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Buddy Hield, improved shot selection the keys in Oklahoma’s win over No. 22 UCLA

Buddy Hield, Zeek Woodley

Buddy Hield (AP)


Entering Wednesday’s game against No. 22 UCLA, just over 32 percent of Oklahoma’s field goal attempts came from beyond the arc on the season. Yet even with that low percentage the Sooners are primarily a jump-shooting team, which shouldn’t be much of a surprise considering the perimeter talent at Lon Kruger’s disposal.

In the first half the Sooners settled for three three-point shot far too often, forcing up challenged attempts that more often than not occurred before looking to get the ball inside by way of either an entry pass to their big men or dribble penetration. Of Oklahoma’s 34 first-half field goal attempts 22 were three-pointers, and they only made five.

While Oklahoma didn’t go away from the perimeter shot, in the second half they did do a better job of finding looks and converting UCLA miscues into points as they won by the final score of 75-66.

Buddy Hield finished the game with 24 points, scoring 17 of those in the second half and going on a personal 10-0 run that turned an eight-point deficit into a two-point lead (59-57) with 7:29 left in the game. Thirty-eight of Oklahoma’s 64 field goal attempts were three-pointers, and they only made ten. With Hield, Frank Booker, Isaiah Cousins and Jordan Woodard there’s no doubt that Oklahoma has players capable of knocking down shots.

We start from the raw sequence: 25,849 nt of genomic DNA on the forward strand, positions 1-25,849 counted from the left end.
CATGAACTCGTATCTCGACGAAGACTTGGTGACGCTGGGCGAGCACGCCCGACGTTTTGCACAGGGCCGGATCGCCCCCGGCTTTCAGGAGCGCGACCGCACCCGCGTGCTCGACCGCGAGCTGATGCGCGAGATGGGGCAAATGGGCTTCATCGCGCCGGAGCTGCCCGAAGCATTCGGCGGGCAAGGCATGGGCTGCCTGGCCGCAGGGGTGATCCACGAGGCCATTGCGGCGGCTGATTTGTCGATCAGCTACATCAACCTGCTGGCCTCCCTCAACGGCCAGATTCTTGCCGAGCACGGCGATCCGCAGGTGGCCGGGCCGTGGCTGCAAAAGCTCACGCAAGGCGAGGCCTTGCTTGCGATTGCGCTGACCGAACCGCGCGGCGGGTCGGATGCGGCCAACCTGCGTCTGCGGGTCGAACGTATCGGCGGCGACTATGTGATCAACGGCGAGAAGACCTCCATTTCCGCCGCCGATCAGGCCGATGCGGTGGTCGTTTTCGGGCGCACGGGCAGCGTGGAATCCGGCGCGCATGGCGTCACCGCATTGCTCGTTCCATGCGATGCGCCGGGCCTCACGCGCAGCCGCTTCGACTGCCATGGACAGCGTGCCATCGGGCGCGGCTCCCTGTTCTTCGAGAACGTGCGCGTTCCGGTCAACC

But given their personnel, they don’t have to settle for those looks and as a result bail out the defense.

Hield is more than capable of applying pressure to opposing teams in the open floor or in the half court via dribble penetration, and big men TaShawn Thomas and Ryan Spangler are more than capable of helping out inside. While there were occasions in the second half where the ball was thrown inside and then kicked back out for a quality perimeter shot, that wasn’t the case in the first half.

Any team with aspirations of winning games and having a successful season has to do a good job of finding quality offensive opportunities, regardless of how good their “shot makers” may be. After settling for substandard looks for most of the first half Oklahoma was able to get out in the open floor in the second, with 23 of their 43 points coming by way of either UCLA turnovers (11 points) or the fast break (12).

Oklahoma’s still a work in progress (as is just about any team in the country), and offensively it’s clear that they’re still looking to figure out how they can best use Thomas’ skill set. As the Sooners continue to work towards becoming a more fluid offensive unit, they have to remain disciplined and not fall in love with the three-pointer.

There wasn’t a huge difference in the number of three-point attempts when looking at the two halves Wednesday, but there was a difference in the caliber of looks Oklahoma was able to get. That will be something Oklahoma needs to be mindful of all season long, and not just in the Bahamas this week.

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